8 May

A second night of violence erupts in East Jerusalem after tens of thousands of worshippers prayed at the al-Aqsa mosque for Laylat al-Qadr, the holiest night of Ramadan.

Police and protesters clash at Damascus Gate, with police using water cannon, rubber bullets and tear gas against crowds of Palestinians, some throwing stones.

More than 120 Palestinians and some 17 police are injured.

9 May

Israel’s Supreme Court postpones the hearing on the Sheikh Jarrah case following calls to delay it because of the growing unrest. Tensions remain high though and more clashes take place between Israeli police and Palestinians in Sheikh Jarrah and at Damascus Gate.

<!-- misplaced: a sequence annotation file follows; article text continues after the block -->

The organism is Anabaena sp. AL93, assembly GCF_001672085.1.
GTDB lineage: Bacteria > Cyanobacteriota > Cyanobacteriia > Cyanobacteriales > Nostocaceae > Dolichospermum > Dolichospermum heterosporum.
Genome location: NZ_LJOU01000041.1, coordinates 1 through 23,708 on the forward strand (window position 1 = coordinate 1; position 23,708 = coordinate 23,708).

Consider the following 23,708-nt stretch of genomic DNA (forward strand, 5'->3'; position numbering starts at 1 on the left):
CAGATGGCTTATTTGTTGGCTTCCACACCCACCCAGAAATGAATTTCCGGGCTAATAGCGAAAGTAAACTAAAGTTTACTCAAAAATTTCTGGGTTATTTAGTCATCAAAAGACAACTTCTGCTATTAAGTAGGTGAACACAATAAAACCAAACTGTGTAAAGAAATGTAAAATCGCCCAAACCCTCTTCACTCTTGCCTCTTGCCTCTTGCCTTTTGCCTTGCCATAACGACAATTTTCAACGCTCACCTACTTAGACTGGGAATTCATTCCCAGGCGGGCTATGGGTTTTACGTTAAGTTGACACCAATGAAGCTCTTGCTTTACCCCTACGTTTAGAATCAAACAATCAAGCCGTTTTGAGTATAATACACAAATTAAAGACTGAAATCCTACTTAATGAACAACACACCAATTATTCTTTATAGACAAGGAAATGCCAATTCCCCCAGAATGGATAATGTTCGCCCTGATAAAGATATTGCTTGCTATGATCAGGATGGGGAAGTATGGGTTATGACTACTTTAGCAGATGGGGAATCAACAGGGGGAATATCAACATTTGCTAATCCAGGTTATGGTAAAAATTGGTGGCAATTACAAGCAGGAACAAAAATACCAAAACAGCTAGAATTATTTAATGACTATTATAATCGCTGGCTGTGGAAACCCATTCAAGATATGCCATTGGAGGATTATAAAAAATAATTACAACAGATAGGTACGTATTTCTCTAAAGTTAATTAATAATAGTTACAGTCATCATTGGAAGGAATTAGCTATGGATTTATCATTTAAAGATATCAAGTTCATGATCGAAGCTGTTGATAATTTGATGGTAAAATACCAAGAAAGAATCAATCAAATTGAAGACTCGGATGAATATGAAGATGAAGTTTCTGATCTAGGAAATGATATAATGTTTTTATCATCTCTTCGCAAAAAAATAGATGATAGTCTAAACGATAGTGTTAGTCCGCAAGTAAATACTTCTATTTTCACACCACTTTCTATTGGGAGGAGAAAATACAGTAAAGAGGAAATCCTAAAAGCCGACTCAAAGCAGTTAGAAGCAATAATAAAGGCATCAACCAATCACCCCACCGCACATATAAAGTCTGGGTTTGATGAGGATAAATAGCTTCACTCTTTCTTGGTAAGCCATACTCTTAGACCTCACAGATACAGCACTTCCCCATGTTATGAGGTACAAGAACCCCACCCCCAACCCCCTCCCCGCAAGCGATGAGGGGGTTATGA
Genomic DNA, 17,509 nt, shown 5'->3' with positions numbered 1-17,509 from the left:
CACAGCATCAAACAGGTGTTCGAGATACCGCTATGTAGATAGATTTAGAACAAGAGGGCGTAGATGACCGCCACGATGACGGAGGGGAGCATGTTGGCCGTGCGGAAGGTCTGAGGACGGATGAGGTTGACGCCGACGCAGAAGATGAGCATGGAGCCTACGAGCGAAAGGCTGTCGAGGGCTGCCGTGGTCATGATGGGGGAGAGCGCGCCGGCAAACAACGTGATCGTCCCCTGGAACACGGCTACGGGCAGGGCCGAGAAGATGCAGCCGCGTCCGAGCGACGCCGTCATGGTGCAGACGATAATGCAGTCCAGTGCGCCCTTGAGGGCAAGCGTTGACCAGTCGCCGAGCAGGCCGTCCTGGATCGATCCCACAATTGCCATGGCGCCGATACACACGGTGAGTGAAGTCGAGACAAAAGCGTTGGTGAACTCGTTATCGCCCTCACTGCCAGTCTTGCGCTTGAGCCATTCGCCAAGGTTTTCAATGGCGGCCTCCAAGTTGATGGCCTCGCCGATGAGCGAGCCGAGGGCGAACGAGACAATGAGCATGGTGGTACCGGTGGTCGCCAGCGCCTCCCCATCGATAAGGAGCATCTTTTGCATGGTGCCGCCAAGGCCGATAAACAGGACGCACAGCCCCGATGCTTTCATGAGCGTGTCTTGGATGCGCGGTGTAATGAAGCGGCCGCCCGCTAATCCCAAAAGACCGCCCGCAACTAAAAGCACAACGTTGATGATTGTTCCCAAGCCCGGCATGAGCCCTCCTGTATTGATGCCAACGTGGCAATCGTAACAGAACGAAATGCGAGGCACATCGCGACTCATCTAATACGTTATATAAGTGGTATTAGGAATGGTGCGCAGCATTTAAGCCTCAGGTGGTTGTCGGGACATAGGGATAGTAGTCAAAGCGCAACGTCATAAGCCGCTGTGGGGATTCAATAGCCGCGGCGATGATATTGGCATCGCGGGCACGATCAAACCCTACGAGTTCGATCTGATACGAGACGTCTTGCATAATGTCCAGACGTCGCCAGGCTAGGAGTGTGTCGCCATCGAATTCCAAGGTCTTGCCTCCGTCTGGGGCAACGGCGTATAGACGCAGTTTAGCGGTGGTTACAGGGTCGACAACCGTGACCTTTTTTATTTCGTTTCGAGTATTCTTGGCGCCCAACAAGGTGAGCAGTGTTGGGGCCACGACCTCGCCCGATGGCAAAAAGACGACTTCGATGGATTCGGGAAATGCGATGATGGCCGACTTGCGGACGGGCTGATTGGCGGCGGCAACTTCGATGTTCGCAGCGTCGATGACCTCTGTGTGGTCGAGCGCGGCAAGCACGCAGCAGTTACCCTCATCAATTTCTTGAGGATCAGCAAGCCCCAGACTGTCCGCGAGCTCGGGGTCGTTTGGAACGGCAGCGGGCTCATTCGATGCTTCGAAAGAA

10 May

Early morning clashes break out between police and Palestinians at the al-Aqsa mosque compound, where crowds throw stones and officers fire stun grenades.

Palestinian anger has been inflamed by an annual Jerusalem Day march planned for later in the day by hundreds of Israeli nationalists to celebrate Israel’s capture of East Jerusalem in 1967.

The march is due to pass through predominantly Arab parts of the Old City in what is seen by Palestinians as a deliberate provocation. It is rerouted at the 11th hour, but the atmosphere remains volatile with more than 300 Palestinians and some 21 police injured in the violence at the holy site.

Hamas issues an ultimatum to Israel to “withdraw its soldiers… from the blessed al-Aqsa mosque and Sheikh Jarrah” by 18:00. When the deadline passes without an Israeli response, rockets are fired towards Jerusalem for the first time in years.

Israeli Prime Minister Benjamin Netanyahu says the group has “crossed a red line” and Israel retaliates with air strikes, killing three Hamas fighters.

A continuing exchange of rocket-fire and air strikes quickly escalates into the fiercest hostilities between the two sides since they fought a war in 2014.